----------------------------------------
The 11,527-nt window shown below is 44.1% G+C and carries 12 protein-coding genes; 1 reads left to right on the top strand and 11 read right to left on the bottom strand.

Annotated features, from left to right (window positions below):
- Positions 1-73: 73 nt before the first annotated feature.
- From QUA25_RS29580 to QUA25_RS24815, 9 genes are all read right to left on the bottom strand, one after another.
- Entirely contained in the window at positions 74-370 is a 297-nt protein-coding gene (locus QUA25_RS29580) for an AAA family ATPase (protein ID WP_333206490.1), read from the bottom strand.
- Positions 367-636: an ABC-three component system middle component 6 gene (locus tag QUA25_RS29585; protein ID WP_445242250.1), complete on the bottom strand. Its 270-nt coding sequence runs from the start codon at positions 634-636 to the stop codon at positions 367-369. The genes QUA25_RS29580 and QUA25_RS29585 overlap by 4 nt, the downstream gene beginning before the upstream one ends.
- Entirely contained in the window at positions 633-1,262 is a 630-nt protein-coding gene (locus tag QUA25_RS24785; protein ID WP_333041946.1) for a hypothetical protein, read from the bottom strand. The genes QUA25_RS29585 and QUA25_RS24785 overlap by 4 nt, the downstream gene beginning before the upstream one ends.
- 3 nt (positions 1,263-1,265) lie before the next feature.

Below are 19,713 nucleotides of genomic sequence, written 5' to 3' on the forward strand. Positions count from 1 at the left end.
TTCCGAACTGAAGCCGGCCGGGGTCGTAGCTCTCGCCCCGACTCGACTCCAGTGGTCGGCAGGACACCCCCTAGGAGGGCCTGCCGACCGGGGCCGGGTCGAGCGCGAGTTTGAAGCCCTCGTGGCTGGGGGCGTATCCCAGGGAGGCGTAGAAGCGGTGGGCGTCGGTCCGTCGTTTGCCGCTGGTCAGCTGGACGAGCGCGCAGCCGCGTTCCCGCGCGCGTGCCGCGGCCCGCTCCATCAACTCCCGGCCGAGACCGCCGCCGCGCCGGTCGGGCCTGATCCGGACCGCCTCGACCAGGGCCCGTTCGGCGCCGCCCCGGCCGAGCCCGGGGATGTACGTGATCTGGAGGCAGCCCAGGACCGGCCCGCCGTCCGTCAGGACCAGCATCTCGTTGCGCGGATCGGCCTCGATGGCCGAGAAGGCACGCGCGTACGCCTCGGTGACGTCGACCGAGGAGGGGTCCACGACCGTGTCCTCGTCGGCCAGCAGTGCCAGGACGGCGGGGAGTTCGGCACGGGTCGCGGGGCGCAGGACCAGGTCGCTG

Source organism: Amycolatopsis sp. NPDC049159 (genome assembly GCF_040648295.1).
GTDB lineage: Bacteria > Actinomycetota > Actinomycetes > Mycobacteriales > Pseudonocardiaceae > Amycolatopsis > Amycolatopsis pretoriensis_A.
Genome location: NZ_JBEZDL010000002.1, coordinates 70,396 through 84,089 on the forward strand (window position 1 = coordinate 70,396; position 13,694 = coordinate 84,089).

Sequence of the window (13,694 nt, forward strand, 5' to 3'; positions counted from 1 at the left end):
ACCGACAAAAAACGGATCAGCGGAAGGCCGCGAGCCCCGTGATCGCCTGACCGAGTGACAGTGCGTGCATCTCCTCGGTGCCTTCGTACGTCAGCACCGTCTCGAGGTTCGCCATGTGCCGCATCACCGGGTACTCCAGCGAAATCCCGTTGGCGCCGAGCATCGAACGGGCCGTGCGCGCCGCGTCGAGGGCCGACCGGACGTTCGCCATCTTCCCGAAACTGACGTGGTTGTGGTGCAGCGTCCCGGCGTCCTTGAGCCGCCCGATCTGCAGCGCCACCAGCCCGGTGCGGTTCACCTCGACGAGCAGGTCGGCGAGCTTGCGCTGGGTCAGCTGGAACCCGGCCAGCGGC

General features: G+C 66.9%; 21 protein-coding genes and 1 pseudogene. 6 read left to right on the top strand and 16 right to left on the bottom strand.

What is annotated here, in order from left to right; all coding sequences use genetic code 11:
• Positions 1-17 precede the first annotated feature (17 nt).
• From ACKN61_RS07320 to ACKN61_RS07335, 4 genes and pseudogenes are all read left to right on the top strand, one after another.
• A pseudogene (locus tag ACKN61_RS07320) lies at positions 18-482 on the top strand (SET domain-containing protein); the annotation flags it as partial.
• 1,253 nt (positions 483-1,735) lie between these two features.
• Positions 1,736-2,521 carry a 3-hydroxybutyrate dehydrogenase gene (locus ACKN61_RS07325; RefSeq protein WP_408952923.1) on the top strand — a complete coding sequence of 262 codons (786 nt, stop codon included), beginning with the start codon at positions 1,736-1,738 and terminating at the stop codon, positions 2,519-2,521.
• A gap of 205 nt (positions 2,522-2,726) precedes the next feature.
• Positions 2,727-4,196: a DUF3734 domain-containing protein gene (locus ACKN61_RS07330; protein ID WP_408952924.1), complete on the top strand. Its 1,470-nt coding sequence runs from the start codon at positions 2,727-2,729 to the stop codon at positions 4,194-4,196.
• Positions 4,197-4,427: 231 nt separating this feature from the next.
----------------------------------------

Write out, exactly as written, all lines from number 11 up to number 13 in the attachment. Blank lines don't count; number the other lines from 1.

Source organism: Amycolatopsis sp. NPDC049159 (genome assembly GCF_040648295.1).
GTDB lineage: Bacteria > Actinomycetota > Actinomycetes > Mycobacteriales > Pseudonocardiaceae > Amycolatopsis > Amycolatopsis pretoriensis_A.
Genome location: NZ_JBEZDL010000002.1, coordinates 70,396 through 84,089 on the forward strand (window position 1 = coordinate 70,396; position 13,694 = coordinate 84,089).